It is safe to say that most athletes are perceived as jocks with little to no interest in their education. Academic scandals by student athletes at major colleges only exacerbate this misconception. I can personally attest to this as a student athlete at Boston College. Baltimore Ravens offensive guard John Urschel can hopefully help change this misconception. The burly athlete, who graduated from Penn State with a masters in mathematics in four years, is pursuing a Ph.D in math at MIT.
A friend of mine posted this on Facebook the other day: “I’m glad I’m an underemployed, intellectual artist type. It’s one of the few jobs the robots can’t take.”
Little did she know, however, that that might not longer be true. Artificial Intelligence has been used to create pieces of art and poems, recipes and board games. But recently, for the first time, AI was used to write a screenplay.
It is safe to say that as long as testing has been around, so has cheating. It has become part of education. Cheating is not restricted to American schools, with our overemphasis on testing. In many parts of the world, standardized exams is more high stakes as test scores essentially determines your life options. In an effort to combat and deter cheaters, students taking the Gaoko, a high stakes college entrance exam in China, could face prison time if caught cheating. This is now the law for the more than nine million students who took the test this year. Students who are caught cheating face up to seven years in prison.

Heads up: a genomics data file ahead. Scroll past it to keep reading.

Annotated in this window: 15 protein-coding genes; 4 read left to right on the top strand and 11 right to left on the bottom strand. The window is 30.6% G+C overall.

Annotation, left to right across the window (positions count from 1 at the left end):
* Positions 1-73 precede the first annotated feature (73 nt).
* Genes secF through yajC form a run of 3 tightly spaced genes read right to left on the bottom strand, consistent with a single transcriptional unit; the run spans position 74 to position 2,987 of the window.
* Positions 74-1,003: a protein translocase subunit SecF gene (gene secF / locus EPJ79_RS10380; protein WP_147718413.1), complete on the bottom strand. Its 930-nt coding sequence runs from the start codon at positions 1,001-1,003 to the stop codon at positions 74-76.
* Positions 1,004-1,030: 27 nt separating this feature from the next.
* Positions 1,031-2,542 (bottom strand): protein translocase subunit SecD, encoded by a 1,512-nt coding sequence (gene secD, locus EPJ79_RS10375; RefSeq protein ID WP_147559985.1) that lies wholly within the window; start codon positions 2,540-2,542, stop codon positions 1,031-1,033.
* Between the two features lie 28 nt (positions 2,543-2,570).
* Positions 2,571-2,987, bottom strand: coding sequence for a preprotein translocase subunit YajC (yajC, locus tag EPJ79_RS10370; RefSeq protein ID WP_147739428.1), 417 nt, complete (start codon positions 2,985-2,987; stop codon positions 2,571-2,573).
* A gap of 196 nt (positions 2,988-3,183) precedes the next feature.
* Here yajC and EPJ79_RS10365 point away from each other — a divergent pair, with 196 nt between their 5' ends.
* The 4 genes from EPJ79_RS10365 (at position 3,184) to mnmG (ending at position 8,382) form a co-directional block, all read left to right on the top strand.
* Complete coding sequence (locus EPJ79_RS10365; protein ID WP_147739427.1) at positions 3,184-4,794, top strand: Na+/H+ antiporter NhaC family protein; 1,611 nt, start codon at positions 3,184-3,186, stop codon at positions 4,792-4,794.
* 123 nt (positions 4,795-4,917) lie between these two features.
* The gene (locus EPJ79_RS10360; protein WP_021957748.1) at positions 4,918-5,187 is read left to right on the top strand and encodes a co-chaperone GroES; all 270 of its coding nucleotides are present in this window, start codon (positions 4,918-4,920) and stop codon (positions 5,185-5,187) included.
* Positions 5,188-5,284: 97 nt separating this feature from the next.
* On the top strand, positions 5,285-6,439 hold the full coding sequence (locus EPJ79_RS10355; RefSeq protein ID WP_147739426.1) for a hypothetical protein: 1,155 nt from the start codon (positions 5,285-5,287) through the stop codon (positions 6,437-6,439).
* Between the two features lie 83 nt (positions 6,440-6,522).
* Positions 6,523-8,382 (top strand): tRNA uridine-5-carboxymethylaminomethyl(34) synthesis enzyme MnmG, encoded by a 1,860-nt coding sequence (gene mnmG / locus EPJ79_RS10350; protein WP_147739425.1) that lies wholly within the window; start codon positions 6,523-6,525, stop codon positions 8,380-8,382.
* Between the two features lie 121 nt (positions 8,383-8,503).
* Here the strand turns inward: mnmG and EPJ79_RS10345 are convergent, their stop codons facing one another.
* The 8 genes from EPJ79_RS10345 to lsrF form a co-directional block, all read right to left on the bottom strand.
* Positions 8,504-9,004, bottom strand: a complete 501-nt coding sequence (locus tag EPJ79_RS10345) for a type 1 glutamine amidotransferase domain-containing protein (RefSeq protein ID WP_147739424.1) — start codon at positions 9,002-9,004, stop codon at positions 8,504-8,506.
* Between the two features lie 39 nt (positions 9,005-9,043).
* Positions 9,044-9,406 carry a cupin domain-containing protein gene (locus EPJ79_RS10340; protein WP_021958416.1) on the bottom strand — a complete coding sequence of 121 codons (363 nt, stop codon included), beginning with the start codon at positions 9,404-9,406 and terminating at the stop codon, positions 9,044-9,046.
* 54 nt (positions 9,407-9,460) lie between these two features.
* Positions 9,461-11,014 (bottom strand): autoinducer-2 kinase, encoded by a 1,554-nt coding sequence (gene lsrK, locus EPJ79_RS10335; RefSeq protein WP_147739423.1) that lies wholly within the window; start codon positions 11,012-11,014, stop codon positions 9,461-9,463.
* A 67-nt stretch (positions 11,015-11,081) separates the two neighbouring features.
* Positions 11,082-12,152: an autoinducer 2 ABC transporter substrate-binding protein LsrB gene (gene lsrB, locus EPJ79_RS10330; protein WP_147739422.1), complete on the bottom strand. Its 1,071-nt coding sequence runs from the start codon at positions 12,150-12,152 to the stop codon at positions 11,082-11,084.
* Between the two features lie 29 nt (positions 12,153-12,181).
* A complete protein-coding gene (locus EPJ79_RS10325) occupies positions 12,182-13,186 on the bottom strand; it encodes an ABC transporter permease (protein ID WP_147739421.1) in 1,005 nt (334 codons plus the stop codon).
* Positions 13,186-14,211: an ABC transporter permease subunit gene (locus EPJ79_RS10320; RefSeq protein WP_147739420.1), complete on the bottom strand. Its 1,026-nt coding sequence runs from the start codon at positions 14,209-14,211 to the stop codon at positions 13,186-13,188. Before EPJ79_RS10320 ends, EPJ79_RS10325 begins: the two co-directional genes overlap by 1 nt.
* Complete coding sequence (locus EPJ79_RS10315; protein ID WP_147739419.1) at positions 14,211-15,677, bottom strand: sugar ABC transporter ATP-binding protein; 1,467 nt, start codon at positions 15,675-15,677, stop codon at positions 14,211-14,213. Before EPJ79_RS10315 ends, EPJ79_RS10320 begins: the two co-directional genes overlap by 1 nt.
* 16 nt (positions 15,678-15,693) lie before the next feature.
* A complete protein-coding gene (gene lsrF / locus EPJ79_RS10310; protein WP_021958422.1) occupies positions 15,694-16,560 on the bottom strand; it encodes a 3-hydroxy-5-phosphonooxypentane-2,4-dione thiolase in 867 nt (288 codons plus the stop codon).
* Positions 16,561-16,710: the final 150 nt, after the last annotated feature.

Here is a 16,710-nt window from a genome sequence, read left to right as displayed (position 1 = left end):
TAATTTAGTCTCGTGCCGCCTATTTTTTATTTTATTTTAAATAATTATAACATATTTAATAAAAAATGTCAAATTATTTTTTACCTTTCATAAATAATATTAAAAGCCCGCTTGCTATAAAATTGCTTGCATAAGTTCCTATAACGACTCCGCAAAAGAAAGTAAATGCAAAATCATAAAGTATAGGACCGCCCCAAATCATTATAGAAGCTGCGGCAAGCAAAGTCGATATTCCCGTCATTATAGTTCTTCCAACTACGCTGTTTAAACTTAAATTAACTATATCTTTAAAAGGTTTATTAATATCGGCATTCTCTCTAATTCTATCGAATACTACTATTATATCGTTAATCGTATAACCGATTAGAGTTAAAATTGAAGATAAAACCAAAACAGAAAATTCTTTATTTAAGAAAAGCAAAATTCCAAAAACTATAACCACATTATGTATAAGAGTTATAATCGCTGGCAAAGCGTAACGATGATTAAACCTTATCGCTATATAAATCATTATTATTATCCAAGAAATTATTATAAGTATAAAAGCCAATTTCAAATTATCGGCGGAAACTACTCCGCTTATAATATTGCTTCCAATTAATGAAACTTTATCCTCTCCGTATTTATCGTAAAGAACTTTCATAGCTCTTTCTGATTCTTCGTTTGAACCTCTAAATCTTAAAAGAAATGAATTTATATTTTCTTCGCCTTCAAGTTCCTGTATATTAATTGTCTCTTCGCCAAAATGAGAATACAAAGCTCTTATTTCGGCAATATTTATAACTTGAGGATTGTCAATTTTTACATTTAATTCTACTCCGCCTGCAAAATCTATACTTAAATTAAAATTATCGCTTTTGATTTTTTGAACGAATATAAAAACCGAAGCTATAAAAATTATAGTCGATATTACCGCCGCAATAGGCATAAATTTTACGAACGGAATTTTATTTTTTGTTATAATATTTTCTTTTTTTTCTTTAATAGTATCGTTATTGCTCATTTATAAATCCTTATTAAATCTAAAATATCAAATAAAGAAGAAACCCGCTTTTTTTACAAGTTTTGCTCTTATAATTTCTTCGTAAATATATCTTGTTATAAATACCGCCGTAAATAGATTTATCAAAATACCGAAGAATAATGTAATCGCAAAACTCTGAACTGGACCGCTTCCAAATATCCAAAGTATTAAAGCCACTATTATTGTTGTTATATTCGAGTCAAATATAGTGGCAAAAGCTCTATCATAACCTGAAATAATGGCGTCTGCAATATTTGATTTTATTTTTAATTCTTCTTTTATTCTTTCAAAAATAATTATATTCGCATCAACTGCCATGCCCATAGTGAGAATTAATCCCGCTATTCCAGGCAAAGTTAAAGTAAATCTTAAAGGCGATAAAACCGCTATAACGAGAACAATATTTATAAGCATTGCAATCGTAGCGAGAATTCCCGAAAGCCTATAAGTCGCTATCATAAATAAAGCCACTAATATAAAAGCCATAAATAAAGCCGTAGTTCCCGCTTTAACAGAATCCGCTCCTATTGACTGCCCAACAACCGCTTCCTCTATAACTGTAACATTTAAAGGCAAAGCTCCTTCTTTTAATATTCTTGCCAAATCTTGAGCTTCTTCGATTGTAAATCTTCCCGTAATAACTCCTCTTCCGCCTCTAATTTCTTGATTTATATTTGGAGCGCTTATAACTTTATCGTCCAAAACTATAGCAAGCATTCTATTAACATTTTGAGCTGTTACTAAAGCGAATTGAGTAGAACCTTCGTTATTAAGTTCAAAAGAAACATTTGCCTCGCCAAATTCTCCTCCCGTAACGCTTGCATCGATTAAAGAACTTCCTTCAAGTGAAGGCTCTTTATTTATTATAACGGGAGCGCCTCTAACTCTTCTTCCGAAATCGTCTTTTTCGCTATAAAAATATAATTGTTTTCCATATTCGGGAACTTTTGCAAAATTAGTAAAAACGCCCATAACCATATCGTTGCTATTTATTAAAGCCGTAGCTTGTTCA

Education professions, like many other professions, spend years in school trying to achieve the best degree possible in order to land the best job in the industry. Wages in the education sector ranges from $25,000-$100,000s annually. Forbes recently outlined the best and the worst paying jobs in education. Their list was compiled through the use of BLS Occupational, Employment and Wages data of 2015.
Several landmark US Supreme Court cases have paved the way for educational equality in America. However, this might be the case on paper and not in practice. Brown v. Board of Education ensured that race should not be serve as a barrier to quality education for anyone. However, recent reports prove otherwise. A survey of 50 million students across the country provides evidence that "separate but equal" still exists in schools across the country.
Recently, I've come across two interesting projects happening around the world:
1) Researchers at Stanford have created humanoid robots to explore an abandoned shipwreck off the coast of France. The ship—one of King Louis XIV's fleet—has been neglected because it's so difficult to reach, until now. Using computers, the researchers can control their scuba-diver-shaped robots, send them to the depths of ocean, and collect video and pictures from the once-forgotten wreck.
Check out the Vialogue and add your comments!
The growing emphasis (or overemphasis) on science, technology, engineering and math (STEM) in schools is not restricted to just America. It is a full blow global movement.
A school in Pennsylvania decided they wanted to send their graduating students off with some encouraging words from Adolf Hitler, Joseph Stalin, and ISIS leader Abu Bakr al-Baghdadi in the school's yearbook. This runs counter to the traditional inspirational quotes from guys like Mahatma Gandhi, Martin Luther King, and Mark Twain. Al-Baghdad quote says, “Be just: the unjust never prosper. Be valiant. Keep your word, even to your enemies.”
Some of the more interesting excerpts:
...Sesame Ventures anticipates helping the Workshop to approach digital technology in the same experimental spirit with which it once approached TV, and to prepare it for future technological shifts.